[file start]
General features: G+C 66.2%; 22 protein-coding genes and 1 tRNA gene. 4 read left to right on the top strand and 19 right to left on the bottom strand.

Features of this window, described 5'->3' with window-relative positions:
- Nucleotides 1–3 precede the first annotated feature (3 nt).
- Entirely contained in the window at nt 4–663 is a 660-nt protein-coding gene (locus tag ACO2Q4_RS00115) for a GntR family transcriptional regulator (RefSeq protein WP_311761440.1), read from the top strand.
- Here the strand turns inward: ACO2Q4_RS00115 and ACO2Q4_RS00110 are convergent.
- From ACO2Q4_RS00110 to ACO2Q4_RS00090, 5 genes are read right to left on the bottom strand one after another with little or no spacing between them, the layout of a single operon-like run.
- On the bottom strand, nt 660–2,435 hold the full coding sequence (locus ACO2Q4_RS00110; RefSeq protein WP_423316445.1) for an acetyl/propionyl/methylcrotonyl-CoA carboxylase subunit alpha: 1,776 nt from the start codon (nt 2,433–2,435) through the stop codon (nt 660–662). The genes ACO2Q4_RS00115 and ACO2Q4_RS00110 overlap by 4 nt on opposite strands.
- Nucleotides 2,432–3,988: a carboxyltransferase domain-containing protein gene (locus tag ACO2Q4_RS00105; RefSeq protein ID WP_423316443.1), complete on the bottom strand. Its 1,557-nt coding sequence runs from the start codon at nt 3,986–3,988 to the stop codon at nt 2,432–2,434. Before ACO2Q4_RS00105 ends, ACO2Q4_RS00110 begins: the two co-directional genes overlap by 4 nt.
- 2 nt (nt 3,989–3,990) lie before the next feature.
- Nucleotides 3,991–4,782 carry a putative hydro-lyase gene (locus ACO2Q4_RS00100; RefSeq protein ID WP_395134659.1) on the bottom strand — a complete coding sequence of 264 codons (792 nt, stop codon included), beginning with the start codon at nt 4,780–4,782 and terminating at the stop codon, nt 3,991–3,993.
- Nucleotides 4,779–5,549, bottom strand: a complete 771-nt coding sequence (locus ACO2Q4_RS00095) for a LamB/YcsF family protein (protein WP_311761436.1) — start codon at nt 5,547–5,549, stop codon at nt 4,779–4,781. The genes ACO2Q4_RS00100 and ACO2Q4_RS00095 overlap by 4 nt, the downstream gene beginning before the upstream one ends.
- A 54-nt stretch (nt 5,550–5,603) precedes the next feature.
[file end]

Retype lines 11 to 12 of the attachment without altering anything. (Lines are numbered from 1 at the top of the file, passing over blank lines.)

- Nucleotides 4,779–5,549, bottom strand: a complete 771-nt coding sequence (locus ACO2Q4_RS00095) for a LamB/YcsF family protein (protein WP_311761436.1) — start codon at nt 5,547–5,549, stop codon at nt 4,779–4,781. The genes ACO2Q4_RS00100 and ACO2Q4_RS00095 overlap by 4 nt, the downstream gene beginning before the upstream one ends.
- A 54-nt stretch (nt 5,550–5,603) precedes the next feature.